Career prospects for graduates of Islamic Theological Studies

What profession do graduates of the recently established academic degree on Islamic Theological Studies at German Universities take up after having completed their studies? Within the German context, that question has now been addressed in a study prepared by Goethe University’s Academy for Islam in Research and Society (AIWG), in collaboration with the Universities of Giessen and Mainz. The results of the study, funded by the German Federal Ministry of Education and Research, were recently published in the Academy’s “WiFo paper” publication series.

Up to 2,500 young people study Islamic Theology or religious education at German universities. Where do they work once they have completed their studies: in schools, as imams, as social workers, in the media? An interdisciplinary team from the universities of Giessen, Mainz and Frankfurt took a closer look at precisely this question, and the AIWG just published the qualitative and quantitative results of the study “Berufsfeld Islam” (“Islam as an occupational field”) in its publication format “WiFo paper”.

More than 200 graduates of Islamic Theological Studies at universities in five German states were interviewed for the study: What professions did they pursue after studying Islam? How well do they feel their studies prepared them for the working world? What are the factors that favor career entry? The results show for which professions the Islamic Theological Studies introduced at German universities in 2011 primarily qualify students.

Social work and teaching as important fields of employment

The central findings of the “Berufsfeld Islam” study: Almost half the graduates are employed in social work or related professional fields. Another 40 percent work in educational professions. By contrast, hardly any participants in the study work full-time as imams. In retrospect, most respondents see the study of Islamic theology or religious education as a phase of intellectual and personal development. However, feedback also showed that many wished their studies would have better prepared them for their later activities.

Two-thirds of those who have completed a teaching degree program would choose this path again. After completing their studies, they have a relatively clear career profile in mind and a regulated transition into the teaching profession. However, many report increased structural hurdles and burdens, since Islamic religious education is still in the process of being established.

By contrast, less than half would choose the theological focus again. After completing their studies, these graduates have to explore their own careers, and, in the first few years, are usually only employed on a temporary basis. It is worth noting, however, that the employment rate here is at the same level as that for other humanities.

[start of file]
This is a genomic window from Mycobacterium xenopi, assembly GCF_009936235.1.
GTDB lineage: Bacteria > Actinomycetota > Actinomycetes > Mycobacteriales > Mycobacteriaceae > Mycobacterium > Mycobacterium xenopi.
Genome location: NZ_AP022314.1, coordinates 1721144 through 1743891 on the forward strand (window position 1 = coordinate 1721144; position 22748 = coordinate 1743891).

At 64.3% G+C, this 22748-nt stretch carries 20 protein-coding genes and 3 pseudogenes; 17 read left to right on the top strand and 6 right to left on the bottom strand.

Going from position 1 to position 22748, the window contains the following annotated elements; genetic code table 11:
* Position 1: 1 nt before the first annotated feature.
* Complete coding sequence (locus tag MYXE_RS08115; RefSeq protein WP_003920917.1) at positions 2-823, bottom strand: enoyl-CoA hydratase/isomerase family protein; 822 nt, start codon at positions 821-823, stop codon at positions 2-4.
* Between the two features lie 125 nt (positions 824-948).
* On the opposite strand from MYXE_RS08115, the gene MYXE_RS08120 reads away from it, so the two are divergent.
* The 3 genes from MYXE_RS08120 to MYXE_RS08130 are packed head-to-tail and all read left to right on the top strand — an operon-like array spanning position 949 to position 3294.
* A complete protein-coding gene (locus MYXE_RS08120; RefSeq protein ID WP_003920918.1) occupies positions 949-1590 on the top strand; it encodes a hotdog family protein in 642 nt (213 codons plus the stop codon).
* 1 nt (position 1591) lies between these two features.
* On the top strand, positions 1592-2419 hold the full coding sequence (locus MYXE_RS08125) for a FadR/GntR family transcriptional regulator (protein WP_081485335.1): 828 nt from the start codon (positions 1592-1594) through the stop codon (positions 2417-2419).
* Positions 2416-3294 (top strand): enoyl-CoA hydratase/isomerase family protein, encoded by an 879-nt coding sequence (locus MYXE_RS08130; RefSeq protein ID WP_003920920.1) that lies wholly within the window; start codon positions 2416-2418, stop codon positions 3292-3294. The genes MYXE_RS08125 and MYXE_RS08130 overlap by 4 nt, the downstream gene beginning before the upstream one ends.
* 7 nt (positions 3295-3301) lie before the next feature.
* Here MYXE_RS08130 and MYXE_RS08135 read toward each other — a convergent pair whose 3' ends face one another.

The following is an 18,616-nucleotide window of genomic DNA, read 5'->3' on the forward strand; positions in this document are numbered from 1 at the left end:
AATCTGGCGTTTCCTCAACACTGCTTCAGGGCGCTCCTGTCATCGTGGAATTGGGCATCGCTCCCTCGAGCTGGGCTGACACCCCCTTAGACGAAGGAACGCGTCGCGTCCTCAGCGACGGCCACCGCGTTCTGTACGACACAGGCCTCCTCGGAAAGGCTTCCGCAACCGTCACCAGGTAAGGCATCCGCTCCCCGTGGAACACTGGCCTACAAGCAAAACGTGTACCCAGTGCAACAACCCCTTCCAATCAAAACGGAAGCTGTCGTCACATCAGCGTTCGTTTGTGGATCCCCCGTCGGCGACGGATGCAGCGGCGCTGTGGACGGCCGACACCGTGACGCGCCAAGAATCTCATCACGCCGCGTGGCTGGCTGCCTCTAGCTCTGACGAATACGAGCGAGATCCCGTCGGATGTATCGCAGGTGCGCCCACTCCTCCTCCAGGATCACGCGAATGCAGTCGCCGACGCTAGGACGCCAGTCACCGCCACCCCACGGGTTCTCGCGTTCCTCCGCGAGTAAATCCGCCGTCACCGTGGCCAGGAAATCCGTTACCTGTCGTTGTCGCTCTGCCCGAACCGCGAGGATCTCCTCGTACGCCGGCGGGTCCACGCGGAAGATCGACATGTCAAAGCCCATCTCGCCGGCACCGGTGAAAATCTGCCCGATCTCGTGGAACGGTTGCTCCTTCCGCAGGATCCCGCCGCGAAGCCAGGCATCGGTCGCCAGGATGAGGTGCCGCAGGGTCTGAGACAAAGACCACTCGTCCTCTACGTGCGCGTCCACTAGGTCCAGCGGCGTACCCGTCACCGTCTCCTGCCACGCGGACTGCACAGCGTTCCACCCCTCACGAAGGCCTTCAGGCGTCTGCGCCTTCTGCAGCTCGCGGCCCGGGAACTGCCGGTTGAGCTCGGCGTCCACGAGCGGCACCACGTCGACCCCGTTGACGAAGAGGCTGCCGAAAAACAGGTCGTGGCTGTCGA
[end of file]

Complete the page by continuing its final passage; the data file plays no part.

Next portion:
In general, the study shows that graduates make an above-average contribution to society. More than half of them are involved in voluntary work. In particular, those with a theology major often take on responsibility in religious and social institutions.

“With the follow-up study of graduates, we now have important, systematically collected information on students’ career entry for the first time. In addition, the results of the study can help students and prospective students get a clearer picture of the opportunities the degree programs offer and what additional key competencies are important for a successful career entry, especially in the humanities,” comments AIWG Director Prof. Bekim Agai on the study results. “The study suggests that practice-oriented study programs, such as part-time master’s degrees, should also be offered. Internships, volunteer work or semesters abroad are also helpful for a successful career start,” says Prof. Naime Çakir-Mattner from the University of Giessen, who led the research project together with Prof. Constantin Wagner from the University of Mainz. The survey was conducted among graduates who had obtained a bachelor’s degree or a state examination in Islamic theology or religious education at universities in Frankfurt, Erlangen-Nuremberg, Giessen, Münster, Osnabrück or Tübingen between 2016 and 2019. More than 200 of the total of some 570 graduates from this period took part in the study.

About the project leadership

Naime Çakir-Mattner is a professor of Islamic theology, with a focus on Muslim lifestyles, at Justus Liebig University Giessen. Her research interests include migration, gender and religion, islamophobia and racism, Islam and Muslims in the European context.

Constantin Wagner is Professor of Educational Science, with a focus on heterogeneity, at the Johannes Gutenberg University Mainz. His research interests include heterogeneity and social inequality in post-migrant society and Islam(understandings) in postcolonial Europe. He is the author of the AIWG expertise “Who Studies Islamic Theology? An Overview of the Subject and its Students”.

About the AIWG “WiFo paper” / The WiFo papers series publishes project reports, position papers, and exploratory contributions from AIWG’s scientific project groups . They take up Islamic-theological topics from inter-university projects and thus contribute to specialist discourses and interdisciplinary exchange.

The study (in German) can be downloaded from the AIWG website.

The key findings of Prof. Constantin Wagner’s expertise “Who Studies Islamic Theology? An Overview of the Subject and its Students” is available online and includes an English summary on pages 7-9.

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